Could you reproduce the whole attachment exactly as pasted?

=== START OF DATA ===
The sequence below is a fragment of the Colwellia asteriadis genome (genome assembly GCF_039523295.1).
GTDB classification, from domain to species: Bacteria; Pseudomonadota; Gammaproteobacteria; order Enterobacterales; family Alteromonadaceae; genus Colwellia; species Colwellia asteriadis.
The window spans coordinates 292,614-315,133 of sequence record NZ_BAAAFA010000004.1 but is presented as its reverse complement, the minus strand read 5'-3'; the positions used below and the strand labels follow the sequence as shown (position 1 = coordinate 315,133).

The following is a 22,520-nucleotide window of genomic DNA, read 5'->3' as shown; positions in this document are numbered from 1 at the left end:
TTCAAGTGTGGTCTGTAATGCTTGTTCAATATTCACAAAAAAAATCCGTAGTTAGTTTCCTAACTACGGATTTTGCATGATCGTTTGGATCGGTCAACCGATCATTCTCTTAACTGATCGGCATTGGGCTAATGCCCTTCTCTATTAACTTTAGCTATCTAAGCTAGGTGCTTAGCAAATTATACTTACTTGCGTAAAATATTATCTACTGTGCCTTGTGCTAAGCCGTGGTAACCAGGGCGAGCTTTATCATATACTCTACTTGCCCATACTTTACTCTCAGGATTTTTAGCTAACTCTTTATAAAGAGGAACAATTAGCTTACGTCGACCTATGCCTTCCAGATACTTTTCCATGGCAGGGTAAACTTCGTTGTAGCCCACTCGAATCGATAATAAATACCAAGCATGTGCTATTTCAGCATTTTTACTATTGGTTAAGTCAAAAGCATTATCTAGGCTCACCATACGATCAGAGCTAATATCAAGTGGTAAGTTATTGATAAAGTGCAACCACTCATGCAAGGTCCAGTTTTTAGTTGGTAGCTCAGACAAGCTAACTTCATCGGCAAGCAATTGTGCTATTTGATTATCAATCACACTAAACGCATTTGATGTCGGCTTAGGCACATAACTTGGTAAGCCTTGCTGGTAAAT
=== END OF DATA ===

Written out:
The sequence below is a fragment of the Colwellia asteriadis genome (genome assembly GCF_039523295.1).
GTDB classification, from domain to species: Bacteria; Pseudomonadota; Gammaproteobacteria; order Enterobacterales; family Alteromonadaceae; genus Colwellia; species Colwellia asteriadis.
The window spans coordinates 292,614-315,133 of sequence record NZ_BAAAFA010000004.1 but is presented as its reverse complement, the minus strand read 5'-3'; the positions used below and the strand labels follow the sequence as shown (position 1 = coordinate 315,133).

The following is a 22,520-nucleotide window of genomic DNA, read 5'->3' as shown; positions in this document are numbered from 1 at the left end:
TTCAAGTGTGGTCTGTAATGCTTGTTCAATATTCACAAAAAAAATCCGTAGTTAGTTTCCTAACTACGGATTTTGCATGATCGTTTGGATCGGTCAACCGATCATTCTCTTAACTGATCGGCATTGGGCTAATGCCCTTCTCTATTAACTTTAGCTATCTAAGCTAGGTGCTTAGCAAATTATACTTACTTGCGTAAAATATTATCTACTGTGCCTTGTGCTAAGCCGTGGTAACCAGGGCGAGCTTTATCATATACTCTACTTGCCCATACTTTACTCTCAGGATTTTTAGCTAACTCTTTATAAAGAGGAACAATTAGCTTACGTCGACCTATGCCTTCCAGATACTTTTCCATGGCAGGGTAAACTTCGTTGTAGCCCACTCGAATCGATAATAAATACCAAGCATGTGCTATTTCAGCATTTTTACTATTGGTTAAGTCAAAAGCATTATCTAGGCTCACCATACGATCAGAGCTAATATCAAGTGGTAAGTTATTGATAAAGTGCAACCACTCATGCAAGGTCCAGTTTTTAGTTGGTAGCTCAGACAAGCTAACTTCATCGGCAAGCAATTGTGCTATTTGATTATCAATCACACTAAACGCATTTGATGTCGGCTTAGGCACATAACTTGGTAAGCCTTGCTGGTAAAT